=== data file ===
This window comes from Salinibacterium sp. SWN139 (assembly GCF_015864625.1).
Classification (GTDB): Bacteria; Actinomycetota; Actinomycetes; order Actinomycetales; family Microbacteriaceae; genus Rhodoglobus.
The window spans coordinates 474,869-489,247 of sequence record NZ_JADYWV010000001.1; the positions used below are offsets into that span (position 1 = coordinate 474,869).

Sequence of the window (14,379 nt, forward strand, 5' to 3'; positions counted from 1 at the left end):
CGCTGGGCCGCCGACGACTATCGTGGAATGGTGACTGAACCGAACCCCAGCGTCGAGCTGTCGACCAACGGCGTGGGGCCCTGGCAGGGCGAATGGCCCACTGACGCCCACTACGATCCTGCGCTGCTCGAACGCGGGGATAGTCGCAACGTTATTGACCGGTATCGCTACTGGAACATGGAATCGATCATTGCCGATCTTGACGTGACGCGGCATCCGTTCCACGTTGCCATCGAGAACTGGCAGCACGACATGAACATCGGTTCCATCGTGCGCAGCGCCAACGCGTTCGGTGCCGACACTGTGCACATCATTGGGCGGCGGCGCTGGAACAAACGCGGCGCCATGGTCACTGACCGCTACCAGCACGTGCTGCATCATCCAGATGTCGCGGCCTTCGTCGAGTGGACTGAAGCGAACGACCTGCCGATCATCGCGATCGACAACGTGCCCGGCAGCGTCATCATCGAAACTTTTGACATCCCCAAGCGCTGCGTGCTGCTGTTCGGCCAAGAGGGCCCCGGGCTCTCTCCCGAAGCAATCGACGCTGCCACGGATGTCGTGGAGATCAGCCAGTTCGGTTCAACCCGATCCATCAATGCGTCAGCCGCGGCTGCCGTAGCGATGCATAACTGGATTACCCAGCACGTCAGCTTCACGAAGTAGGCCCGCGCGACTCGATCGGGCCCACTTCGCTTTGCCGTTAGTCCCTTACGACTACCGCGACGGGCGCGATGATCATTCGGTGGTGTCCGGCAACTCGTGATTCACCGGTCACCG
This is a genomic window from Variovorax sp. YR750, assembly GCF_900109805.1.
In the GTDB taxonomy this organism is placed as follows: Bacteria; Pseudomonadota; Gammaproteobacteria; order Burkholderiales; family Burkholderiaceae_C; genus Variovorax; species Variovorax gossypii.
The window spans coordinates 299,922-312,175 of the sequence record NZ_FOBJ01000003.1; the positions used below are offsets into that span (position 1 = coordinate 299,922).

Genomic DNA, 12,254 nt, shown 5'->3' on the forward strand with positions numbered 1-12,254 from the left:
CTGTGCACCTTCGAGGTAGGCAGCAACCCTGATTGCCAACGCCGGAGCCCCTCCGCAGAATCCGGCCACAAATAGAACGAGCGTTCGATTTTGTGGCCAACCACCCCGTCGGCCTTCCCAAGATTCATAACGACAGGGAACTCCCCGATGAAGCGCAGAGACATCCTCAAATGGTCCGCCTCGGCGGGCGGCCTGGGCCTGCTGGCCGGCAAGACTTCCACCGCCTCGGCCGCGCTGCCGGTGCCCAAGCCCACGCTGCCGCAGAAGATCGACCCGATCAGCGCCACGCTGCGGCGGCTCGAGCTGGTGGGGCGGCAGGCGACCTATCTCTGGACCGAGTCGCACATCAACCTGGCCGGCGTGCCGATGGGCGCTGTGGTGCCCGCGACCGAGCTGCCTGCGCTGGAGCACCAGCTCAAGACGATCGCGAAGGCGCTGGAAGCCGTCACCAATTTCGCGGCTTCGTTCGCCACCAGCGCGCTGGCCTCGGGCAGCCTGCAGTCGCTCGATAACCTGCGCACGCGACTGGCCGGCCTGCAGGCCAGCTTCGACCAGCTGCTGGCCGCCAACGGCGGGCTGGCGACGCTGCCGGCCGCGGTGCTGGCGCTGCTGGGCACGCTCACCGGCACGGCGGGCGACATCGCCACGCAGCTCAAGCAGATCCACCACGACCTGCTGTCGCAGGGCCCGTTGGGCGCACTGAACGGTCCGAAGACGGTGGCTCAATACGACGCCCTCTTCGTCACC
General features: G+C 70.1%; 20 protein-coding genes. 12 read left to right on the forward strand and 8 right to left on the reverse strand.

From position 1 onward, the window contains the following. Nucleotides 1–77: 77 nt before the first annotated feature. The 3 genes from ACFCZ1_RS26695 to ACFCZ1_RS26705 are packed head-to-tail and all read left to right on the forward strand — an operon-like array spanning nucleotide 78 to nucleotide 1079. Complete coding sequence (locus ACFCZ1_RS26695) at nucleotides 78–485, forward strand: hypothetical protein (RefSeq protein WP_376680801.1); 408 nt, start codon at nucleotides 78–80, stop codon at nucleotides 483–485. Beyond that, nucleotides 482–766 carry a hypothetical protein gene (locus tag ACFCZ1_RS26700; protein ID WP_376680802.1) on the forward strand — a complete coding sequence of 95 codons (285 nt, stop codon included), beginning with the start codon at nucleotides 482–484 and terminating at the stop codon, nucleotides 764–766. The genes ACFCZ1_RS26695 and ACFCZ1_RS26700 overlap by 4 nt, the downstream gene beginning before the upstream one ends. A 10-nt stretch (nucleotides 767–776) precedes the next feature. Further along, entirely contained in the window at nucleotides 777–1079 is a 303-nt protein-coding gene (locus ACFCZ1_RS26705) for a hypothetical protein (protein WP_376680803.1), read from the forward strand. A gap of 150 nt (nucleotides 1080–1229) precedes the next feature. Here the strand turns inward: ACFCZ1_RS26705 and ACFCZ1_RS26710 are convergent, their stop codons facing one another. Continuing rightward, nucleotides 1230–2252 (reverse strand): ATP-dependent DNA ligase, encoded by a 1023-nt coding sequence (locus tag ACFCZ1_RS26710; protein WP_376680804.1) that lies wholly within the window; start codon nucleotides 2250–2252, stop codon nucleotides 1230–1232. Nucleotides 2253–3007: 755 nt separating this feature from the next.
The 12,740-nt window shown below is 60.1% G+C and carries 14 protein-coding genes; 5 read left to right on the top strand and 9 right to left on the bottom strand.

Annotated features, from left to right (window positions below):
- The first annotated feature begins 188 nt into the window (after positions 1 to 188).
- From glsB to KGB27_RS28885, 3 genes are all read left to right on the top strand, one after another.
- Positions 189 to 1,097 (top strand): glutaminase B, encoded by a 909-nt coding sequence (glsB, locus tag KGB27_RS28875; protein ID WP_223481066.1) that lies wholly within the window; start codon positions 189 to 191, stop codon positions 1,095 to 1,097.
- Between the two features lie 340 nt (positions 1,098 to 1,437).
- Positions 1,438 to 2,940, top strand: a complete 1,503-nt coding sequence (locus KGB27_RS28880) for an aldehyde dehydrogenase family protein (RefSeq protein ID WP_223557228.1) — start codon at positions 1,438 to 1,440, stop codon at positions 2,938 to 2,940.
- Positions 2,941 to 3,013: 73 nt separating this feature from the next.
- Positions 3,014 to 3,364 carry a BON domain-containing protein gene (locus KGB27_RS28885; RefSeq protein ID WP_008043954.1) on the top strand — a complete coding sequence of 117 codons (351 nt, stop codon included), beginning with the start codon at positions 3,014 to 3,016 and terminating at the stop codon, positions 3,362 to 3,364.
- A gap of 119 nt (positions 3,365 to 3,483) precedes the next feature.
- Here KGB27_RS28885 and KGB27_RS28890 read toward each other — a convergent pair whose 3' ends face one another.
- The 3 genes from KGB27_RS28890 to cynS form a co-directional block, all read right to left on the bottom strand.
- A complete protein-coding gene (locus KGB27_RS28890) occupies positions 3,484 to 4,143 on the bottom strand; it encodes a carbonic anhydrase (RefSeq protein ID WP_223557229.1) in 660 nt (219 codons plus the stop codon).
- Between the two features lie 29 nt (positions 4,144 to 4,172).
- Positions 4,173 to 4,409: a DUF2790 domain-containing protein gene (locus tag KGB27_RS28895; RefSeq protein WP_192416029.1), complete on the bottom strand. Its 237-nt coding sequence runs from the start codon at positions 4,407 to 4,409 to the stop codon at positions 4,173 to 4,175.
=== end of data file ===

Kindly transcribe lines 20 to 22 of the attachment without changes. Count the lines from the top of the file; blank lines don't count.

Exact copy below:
- Positions 2,941 to 3,013: 73 nt separating this feature from the next.
- Positions 3,014 to 3,364 carry a BON domain-containing protein gene (locus KGB27_RS28885; RefSeq protein ID WP_008043954.1) on the top strand — a complete coding sequence of 117 codons (351 nt, stop codon included), beginning with the start codon at positions 3,014 to 3,016 and terminating at the stop codon, positions 3,362 to 3,364.
- A gap of 119 nt (positions 3,365 to 3,483) precedes the next feature.